The president’s 2007 Fiscal Year budget proposes the collection of user fees on unauctioned spectrum, including that used by television broadcasters. The proposal of user fees has become an annual government ritual, as has the campaigns of lobbyist to stop them.
Beginning in 2007, the administration said the fees would raise $3.6 billion over its first 10 years. The idea, of course, is not new. Broadcast lobbyists have fought in both Republican and Democratic administrations over the past decade and this year will no doubt be the same.
The administration also proposed cutting 13 percent from funding for the Corporation for Public Broadcasting. At the same time, it would increase funding the Voice of America by 5.3 percent and the U.S. funded Middle East Broadcasting service by 13 percent, both ventures that the administration considers part of its war on terrorism.
Attempting to raise funds to reduce the federal deficit by 2009, the White House predicts the sale of wireless spectrum will generate about $25 billion between 2007 and 2009. That’s $7.8 billion higher than last year's estimate.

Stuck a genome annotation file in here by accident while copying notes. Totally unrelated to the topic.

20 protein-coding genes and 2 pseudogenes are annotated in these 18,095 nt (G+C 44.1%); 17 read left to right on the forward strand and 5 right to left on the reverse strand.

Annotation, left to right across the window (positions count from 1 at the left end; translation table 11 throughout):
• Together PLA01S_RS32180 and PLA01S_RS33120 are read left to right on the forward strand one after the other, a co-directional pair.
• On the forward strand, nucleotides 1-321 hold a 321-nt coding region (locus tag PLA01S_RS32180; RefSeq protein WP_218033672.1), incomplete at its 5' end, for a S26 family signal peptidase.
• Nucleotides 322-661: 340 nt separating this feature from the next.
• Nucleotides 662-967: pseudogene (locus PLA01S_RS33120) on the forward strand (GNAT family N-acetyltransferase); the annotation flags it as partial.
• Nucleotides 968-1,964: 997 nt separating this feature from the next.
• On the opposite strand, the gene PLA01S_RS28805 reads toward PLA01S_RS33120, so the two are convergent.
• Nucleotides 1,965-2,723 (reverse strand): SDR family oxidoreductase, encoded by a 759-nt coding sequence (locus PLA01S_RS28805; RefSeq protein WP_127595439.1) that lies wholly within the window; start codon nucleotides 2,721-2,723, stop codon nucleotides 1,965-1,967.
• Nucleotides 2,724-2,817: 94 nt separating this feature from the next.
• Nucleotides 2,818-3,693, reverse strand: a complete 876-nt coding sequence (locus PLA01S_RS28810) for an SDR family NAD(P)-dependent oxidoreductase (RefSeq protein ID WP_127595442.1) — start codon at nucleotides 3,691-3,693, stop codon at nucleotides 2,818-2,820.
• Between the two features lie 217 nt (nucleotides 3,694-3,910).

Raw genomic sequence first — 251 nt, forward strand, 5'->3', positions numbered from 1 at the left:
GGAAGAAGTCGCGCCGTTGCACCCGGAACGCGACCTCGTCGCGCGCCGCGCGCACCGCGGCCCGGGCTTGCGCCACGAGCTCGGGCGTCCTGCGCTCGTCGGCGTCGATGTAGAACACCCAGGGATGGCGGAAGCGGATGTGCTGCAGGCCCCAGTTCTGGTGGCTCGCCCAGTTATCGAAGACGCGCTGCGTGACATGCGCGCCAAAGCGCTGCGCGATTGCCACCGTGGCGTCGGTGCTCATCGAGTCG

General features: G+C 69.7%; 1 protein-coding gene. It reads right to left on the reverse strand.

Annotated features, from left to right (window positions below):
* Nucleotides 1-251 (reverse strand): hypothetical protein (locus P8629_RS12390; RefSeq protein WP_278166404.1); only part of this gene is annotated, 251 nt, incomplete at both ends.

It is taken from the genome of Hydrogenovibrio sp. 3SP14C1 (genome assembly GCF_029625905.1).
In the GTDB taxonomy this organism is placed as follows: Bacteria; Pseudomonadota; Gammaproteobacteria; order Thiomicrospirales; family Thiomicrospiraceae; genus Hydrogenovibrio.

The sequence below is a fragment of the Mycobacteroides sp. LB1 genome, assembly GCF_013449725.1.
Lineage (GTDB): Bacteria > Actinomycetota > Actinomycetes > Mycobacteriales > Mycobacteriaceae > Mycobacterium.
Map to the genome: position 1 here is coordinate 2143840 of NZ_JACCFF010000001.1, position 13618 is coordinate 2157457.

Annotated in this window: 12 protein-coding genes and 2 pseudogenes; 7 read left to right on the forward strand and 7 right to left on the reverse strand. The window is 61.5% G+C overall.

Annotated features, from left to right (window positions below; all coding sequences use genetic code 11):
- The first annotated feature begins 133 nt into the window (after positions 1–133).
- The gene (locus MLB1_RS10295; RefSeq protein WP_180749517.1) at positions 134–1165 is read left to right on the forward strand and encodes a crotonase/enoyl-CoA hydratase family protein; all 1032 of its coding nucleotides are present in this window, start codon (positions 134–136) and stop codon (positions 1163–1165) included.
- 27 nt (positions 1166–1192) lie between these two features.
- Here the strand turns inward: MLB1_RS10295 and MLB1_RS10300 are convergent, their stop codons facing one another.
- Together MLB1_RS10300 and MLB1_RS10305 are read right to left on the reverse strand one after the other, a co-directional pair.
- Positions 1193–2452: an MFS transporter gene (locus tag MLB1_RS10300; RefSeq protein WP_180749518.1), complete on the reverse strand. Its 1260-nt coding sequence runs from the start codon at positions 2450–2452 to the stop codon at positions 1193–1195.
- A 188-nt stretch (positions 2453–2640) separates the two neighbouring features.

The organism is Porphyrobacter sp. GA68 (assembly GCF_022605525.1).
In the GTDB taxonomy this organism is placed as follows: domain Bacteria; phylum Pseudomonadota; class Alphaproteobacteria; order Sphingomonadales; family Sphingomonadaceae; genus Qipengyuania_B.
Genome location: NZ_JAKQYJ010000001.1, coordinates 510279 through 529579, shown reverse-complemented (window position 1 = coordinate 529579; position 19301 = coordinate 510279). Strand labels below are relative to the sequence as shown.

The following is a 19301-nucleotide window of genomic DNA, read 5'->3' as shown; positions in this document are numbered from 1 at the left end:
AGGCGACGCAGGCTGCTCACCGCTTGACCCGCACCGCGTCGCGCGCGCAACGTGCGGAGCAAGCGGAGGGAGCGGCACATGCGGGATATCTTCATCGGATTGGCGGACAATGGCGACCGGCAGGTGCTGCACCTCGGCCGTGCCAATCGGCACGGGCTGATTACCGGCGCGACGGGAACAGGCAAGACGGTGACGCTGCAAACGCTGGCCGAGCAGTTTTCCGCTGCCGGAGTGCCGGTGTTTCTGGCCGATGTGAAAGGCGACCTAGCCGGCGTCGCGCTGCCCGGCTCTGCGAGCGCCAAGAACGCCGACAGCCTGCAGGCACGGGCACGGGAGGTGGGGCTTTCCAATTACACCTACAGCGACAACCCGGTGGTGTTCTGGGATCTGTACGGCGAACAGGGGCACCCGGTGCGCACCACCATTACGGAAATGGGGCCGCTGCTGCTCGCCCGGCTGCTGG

The FCC will begin by auctioning 90MHz of wireless airwaves on June 29, a sale that could generate as much as $15 billion for government coffers. That spectrum is expected to be used for mobile communications such as high-speed Internet and video services. T-Mobile and Verizon Wireless are expected to bid in the sale, Reuters reported.
The administration’s budget predicts that $9.95 billion from wireless auctions will be generated in the 2007 fiscal year, which starts October 1. It also expects almost $12.24 billion in the 2008 fiscal year that starts October 1, 2007. In the 2009 fiscal year, it expects to generate $2.87 billion.
By early 2008, the FCC is expected to begin auctions for spectrum being vacated by television broadcasters as they move to digital transmission. That spectrum will be vacated after February 17, 2009.